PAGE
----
Unlike many body tissues, nerve cells and fibers in the central nervous system cannot regenerate. That's why glaucoma causes blindness and severe spinal cord injuries result in paralysis. But can this biological limitation be lifted? Perhaps.
In what they call "a dream becoming reality," researchers at the Harvard-affiliated Schepens Eye Research Institute have successfully used genetic manipulation to regenerate damaged optic nerves -- running from the eyes to the brain -- in laboratory mice.
The Schepens team removed proteins that help prevent regeneration in mammals. These protein blockers may be evolution's way to make sure that memory and behavior are not continuously erased. (Frogs, by contrast, can regenerate nerves -- meaning their memories are probably not too sharp.)
The next step is to determine whether the new nerves actually restore vision in the mice. Eventually, researchers hope to help humans with nerve damage to see and walk again.
Athletes who are tempted to cheat, be warned: Scientists at the University of Nottingham are devising an ultraprecise test for performance-enhancing drugs that could pinpoint even the most inconspicuous banned steroids lurking in the body.
By adapting a technique called hydropyrolysis, widely used in oil exploration, Professor Colin Snape and his team believe they can nail the identity of any carbon-based molecules. The results were published in the Feb. 15 issue of Rapid Communications in Mass Spectrometry.
It's possible to spot drugs in the body because they have a different carbon isotope ratio than naturally produced substances. But testing can be tricky, as a lot of these molecules are "sticky," or hard to strip down. Some current methods work by adding carbon to the target molecule, which can skew results. "Hydropyrolysis leaves the carbon skeleton intact, opening up the body to intense scrutiny," says Snape, who hopes his work can eventually be used for a wide range of sports. Perhaps the new method will be ready in time for the 2012 Olympics.
A device as small as a paperback book may be able to sniff out both dirty bombs and bioterrorism attacks. Funded by $10 million from the Defense Dept., CombiMatrix (CBMX) hopes to begin rolling out such a system later this year. The product contains a computer chip that can sense up to 20 different threats, from biological agents like anthrax to deadly chemicals and radiation. The chip houses 12,000 tiny wells, each of which is designed to root out different harmful agents, using electrical signals that can be read from remote locations.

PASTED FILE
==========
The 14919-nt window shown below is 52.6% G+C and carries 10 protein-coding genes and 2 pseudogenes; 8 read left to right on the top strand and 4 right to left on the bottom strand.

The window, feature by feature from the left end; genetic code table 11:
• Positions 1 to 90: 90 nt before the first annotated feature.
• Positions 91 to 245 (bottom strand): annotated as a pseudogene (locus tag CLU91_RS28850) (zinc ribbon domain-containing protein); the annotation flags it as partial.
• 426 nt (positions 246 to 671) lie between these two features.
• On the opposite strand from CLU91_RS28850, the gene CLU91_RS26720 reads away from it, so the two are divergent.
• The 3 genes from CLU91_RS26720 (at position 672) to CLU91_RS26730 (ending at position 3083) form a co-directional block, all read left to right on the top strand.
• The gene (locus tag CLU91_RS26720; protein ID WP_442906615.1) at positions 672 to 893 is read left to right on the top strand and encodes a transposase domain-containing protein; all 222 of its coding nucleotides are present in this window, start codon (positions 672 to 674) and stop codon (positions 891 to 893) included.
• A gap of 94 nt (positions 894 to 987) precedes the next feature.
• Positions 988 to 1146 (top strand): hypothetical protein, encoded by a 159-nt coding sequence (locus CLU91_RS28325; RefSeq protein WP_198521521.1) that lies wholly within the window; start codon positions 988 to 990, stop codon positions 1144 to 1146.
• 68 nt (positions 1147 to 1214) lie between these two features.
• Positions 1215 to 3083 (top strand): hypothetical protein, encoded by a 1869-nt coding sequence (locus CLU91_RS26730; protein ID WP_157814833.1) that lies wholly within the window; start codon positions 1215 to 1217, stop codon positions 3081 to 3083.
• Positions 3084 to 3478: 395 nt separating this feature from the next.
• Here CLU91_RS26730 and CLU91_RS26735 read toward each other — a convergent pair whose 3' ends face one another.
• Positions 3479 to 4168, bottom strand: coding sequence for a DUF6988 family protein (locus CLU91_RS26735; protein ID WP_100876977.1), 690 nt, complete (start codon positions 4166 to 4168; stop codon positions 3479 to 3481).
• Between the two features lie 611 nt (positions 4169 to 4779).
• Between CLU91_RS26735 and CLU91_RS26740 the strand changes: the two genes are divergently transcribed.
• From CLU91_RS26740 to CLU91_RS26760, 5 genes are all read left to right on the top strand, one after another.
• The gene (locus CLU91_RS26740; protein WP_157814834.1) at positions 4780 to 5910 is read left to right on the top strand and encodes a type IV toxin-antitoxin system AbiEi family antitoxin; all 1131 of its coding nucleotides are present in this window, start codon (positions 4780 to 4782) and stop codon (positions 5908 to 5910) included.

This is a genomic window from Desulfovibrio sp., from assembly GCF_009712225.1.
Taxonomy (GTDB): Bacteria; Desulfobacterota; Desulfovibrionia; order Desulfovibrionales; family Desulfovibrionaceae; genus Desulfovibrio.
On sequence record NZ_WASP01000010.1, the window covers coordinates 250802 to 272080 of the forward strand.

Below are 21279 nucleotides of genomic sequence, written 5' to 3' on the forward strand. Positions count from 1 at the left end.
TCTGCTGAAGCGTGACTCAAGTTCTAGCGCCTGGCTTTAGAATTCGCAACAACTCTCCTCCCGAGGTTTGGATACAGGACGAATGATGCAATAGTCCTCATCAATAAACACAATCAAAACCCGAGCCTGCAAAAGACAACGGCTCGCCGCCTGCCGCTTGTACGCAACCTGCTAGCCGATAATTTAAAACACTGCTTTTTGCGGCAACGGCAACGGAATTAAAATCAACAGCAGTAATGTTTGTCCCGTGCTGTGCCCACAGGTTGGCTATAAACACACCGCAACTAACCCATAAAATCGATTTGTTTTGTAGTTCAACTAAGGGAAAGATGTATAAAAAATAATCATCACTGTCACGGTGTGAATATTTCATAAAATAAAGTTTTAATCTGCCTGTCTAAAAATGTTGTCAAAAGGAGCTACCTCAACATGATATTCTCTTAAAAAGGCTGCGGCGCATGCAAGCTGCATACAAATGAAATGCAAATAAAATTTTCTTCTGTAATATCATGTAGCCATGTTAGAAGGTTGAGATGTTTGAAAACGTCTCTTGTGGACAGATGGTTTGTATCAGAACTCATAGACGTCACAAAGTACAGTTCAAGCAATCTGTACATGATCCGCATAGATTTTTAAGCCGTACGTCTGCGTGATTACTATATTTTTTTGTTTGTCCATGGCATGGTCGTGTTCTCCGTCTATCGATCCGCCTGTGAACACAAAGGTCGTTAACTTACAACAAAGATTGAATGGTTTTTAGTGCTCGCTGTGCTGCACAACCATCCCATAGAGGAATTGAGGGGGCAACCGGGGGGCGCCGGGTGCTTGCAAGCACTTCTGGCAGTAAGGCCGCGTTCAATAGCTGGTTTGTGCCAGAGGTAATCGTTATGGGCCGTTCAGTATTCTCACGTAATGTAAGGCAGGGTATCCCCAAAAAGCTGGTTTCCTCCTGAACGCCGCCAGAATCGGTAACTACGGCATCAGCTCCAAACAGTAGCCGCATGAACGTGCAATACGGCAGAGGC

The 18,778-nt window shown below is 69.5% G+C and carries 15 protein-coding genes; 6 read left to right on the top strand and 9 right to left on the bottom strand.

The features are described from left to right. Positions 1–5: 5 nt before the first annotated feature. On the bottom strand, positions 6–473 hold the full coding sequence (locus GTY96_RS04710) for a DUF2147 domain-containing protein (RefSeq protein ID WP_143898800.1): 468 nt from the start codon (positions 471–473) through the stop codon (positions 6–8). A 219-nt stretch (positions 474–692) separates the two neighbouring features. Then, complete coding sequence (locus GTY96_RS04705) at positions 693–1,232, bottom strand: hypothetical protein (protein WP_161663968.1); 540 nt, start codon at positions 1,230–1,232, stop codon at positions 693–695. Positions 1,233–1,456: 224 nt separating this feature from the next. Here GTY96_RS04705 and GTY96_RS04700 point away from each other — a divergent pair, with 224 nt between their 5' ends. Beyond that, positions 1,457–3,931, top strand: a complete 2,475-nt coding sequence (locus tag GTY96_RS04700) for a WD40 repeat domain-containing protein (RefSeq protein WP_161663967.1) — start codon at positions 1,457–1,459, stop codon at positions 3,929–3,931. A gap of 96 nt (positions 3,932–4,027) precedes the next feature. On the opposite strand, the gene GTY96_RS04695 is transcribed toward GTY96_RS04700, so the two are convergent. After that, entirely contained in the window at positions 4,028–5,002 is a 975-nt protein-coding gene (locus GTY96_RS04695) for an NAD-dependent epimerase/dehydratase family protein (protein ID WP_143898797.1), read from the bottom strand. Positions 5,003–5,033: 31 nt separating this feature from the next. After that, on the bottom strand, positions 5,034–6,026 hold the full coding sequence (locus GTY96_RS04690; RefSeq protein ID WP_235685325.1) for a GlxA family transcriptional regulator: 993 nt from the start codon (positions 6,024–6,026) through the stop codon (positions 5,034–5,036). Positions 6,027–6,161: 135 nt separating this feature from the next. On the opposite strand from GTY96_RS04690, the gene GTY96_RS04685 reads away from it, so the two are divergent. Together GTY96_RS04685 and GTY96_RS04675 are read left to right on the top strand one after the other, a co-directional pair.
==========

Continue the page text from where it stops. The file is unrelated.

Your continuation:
CombiMatrix hopes to deliver test units to the military, for soldiers to use on the battlefield, by the end of the year. Ultimately the Defense Dept. hopes that similar devices can be installed in airports, malls, sports arenas, and other public spaces.
-- Producing waste rich in nitrogen, earthworms have long been considered friends to the green-thumb set. Now TerraCycle, a Trenton (N.J.) startup, has developed a way to mass-produce what its founder, a Princeton University dropout, bills as "worm poop" plant food. How? Coffee grounds, beer hops, and other organic remains are mixed, then fed to millions of worms on TerraCycle's payroll. The voracious invertebrates produce waste that is packaged in recycled soda bottles. TerraCycle's product is now on the shelves of 254 Canadian Wal-Marts, considered training ground for its 3,500 U.S. stores.
-- Laughter might indeed be the best medicine. After showing subjects scenes from funny movies and disturbing ones, such as Kingpin and Saving Private Ryan, researchers at the University of Maryland School of Medicine found that laughing caused the lining of blood vessels to dilate or expand, increasing blood flow an average of 22%. Distressing scenes led to constriction, reducing the flow by 35%. This bolsters theories about a link between stress and poor cardiovascular health -- and suggests regular rib-tickling helps counter the effects.